Year 1 Classes in Spanish (Equivalent to 100 Level – Lower Division) – Fall semester

Year 2 Classes in Spanish (Equivalent to 200 Level – Lower Division) – Fall semester

Year 3 Classes in Spanish (Equivalent to 300 Level – Upper Division. Recommended for majors in these areas.) – Fall semester

Year 4 Classes in Spanish (Equivalent to 400 Level – Upper Division. Recommended for majors in these areas.) – Fall semester


Classes in Spanish – Spring semester

Classes are typically worth 6 ECTS/3 U.S. credits each. Please check the syllabus for the exact number of credits. 

Year 1 Classes in Spanish (Equivalent to 100 Level – Lower Division) – Spring semester

Year 2 Classes in Spanish (Equivalent to 200 Level – Lower Division) – Spring semester

Year 3 Classes in Spanish (Equivalent to 300 Level – Upper Division. Recommended for majors in these areas.) – Spring semester

Year 4 Classes in Spanish (Equivalent to 400 Level – Upper Division. Recommended for majors in these areas.) – Spring semester


2019-2020 CLASSES + INTERNSHIP PROGRAMS: SEVILLA, SPAIN

PROGRAMPRICEDATESPROGRAM CODE
Spring Semester 2019 – Classes at Universidad de Sevilla + Internship $10,995 Arrive Jan. 30, 2019 – Depart May 15, 2019SESS1-IN
Spring Semester 2019 – Classes at Universidad Pablo de Olavide + Internship $11,695 Arrive Jan. 25, 2019 – Depart May 24, 2019SESS2-IN
Spring Semester 2019 – Classes at Centro Universitario EUSA + Internship $11,490Arrive Feb. 5, 2019 – Depart May 24, 2019SESS3-IN
Fall Semester 2019 – Classes at Universidad de Sevilla + Internship $10,995Arrive Sept. 18, 2019 – Depart Dec. 12, 2019SESF1-IN
Fall Semester 2019 – Classes at Universidad Pablo de Olavide + Internship $11,695Arrive Sept. 6, 2019 – Depart Dec. 18, 2019SESF2-IN
Fall Semester 2019 – Classes at Centro Universitario EUSA + Internship $11,490Arrive Sept. 18, 2019 – Depart Dec. 20, 2019SESF3-IN
Spring Semester 2020 – Classes at Universidad de Sevilla + Internship $10,995Arrive Late Jan. 2020 – Depart Mid. May 2020 (TBA) SESS1-IN
Spring Semester 2020 – Classes at Universidad Pablo de Olavide + Internship $11,895Arrive Late Jan. 2020 – Depart Mid. May 2020 (TBA) SESS2-IN
Spring Semester 2020 – Classes at Centro Universitario EUSA + Internship $11,490Arrive Early Feb. 2020 – Depart Mid. May 2020 (TBA) SESS3-IN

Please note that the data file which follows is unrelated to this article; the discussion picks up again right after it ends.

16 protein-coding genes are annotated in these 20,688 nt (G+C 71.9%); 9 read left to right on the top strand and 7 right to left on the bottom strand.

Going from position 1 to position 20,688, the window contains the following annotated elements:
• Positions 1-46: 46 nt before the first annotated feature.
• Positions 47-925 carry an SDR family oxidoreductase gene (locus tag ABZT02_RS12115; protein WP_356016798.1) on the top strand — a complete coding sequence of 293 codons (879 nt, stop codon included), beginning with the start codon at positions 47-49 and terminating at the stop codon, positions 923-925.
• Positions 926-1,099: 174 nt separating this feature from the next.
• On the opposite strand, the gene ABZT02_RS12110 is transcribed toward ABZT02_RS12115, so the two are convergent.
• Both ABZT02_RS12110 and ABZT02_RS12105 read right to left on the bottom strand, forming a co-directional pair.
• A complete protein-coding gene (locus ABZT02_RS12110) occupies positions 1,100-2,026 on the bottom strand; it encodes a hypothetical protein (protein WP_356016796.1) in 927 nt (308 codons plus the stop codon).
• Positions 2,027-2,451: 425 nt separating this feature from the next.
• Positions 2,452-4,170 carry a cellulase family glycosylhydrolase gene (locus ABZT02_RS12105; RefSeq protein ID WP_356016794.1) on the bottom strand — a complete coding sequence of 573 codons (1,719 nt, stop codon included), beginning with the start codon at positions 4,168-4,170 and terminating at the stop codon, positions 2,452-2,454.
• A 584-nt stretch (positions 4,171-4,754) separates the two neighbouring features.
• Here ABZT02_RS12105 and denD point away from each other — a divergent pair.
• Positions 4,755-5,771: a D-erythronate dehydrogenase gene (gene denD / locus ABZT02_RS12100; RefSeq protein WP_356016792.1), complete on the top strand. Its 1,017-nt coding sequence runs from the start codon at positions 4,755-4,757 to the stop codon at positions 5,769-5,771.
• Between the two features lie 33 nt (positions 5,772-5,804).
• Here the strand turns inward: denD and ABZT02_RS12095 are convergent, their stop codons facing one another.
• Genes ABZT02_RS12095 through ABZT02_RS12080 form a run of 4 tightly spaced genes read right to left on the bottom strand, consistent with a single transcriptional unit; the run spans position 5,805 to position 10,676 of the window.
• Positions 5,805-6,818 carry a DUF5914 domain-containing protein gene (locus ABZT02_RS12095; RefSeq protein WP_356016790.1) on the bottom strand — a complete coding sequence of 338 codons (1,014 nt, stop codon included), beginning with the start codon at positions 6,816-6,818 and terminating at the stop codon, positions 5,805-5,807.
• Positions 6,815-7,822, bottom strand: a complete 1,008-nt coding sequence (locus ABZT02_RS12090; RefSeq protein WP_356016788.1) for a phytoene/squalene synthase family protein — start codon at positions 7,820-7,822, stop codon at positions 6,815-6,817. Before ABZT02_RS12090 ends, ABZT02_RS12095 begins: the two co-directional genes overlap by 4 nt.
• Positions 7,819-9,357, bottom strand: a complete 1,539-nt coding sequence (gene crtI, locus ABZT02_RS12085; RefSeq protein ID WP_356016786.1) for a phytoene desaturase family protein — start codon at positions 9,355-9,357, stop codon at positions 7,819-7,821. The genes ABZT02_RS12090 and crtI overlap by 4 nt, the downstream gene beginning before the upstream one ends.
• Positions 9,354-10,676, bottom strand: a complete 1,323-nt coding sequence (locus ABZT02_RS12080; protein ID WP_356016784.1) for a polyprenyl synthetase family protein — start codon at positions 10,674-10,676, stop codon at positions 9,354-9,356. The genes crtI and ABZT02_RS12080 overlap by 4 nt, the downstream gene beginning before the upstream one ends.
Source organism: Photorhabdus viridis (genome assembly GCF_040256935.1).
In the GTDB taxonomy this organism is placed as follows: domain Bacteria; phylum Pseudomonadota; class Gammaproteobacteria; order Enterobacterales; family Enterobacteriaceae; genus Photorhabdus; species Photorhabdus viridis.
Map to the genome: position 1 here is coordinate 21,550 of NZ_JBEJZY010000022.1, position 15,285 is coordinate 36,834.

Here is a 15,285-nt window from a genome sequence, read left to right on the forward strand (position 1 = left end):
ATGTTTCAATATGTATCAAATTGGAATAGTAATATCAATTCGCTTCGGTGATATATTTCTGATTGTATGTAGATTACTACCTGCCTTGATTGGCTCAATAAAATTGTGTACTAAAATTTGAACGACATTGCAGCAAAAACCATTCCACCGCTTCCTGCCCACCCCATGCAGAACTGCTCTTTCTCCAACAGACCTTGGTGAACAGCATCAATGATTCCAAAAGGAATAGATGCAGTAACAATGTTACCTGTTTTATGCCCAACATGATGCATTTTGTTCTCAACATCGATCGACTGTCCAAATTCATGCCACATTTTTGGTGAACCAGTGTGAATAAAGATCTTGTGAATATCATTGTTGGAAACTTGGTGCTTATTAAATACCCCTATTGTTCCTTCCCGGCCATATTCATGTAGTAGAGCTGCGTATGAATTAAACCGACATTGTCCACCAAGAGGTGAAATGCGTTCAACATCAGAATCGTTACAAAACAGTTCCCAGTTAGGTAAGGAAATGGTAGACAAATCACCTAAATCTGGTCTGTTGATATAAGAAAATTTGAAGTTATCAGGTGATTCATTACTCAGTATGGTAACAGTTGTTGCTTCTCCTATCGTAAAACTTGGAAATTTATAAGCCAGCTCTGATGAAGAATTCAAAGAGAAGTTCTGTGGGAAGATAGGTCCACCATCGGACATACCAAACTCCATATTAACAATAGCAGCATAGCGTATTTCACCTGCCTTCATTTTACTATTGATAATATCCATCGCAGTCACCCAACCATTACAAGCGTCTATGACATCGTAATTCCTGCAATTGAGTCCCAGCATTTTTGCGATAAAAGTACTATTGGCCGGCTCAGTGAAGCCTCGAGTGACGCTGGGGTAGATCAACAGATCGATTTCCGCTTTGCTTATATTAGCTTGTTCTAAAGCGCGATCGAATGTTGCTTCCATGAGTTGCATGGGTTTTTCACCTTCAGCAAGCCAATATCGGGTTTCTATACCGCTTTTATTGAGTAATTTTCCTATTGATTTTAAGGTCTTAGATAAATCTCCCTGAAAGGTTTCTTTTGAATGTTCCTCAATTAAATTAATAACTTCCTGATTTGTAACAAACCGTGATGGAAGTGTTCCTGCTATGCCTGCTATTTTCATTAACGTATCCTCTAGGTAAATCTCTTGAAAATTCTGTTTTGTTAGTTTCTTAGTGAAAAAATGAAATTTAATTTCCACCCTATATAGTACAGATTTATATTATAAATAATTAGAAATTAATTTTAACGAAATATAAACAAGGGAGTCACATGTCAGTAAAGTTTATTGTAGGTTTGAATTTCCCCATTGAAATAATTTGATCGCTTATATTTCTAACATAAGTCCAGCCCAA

ASA is pleased to offer internship opportunities in Sevilla for students participating in the ASA Sevilla semester program! Customized internship placements in Sevilla are available as an “add-on” to our academic semester programs.  Not available as a stand-alone option.  

 All internships are unpaid and consist of 120 work hours.  Your internship will be completed alongside classes* and may be credit-bearing, depending on which institution in Sevilla you attend.  Please continue reading below for full details.  (See important note  below regarding internship hours vs. in-class hours!)


SEMESTER INTERNSHIPS IN SEVILLA, SPAIN

If you are enrolled in the ASA semester program in Sevilla, Spain, you may apply for an unpaid internship to be taken in conjunction with courses at your host institution in Sevilla!  Internships are not available as a stand-alone option.

The internship add-on for the ASA Sevilla program costs $1,000 in addition to ASA’s published price for the Sevilla semester program.  The $1,000 internship fee includes résumé advising, Myers-Briggs training, cultural training, and ongoing coaching from ASA’s Internship Coordinator in Sevilla.

Interns must complete a total of 120 work hours over the course of the semester. Because a 3-credit internship requires 120 work hours, whereas a 3-credit class requires only 45 in-class hours, students are permitted to take just 3-4 classes while doing an internship. (Special permission will be required to take 4 classes on top of a credit-bearing internship.)

A basic knowledge of Spanish is preferred, although you need not know any Spanish to apply for an internship!  However, the more Spanish you know, the greater the variety of opportunities that will be available to you.

No additional visa is necessary in order to do an internship!


CAN I RECEIVE CREDIT FOR THE INTERNSHIP?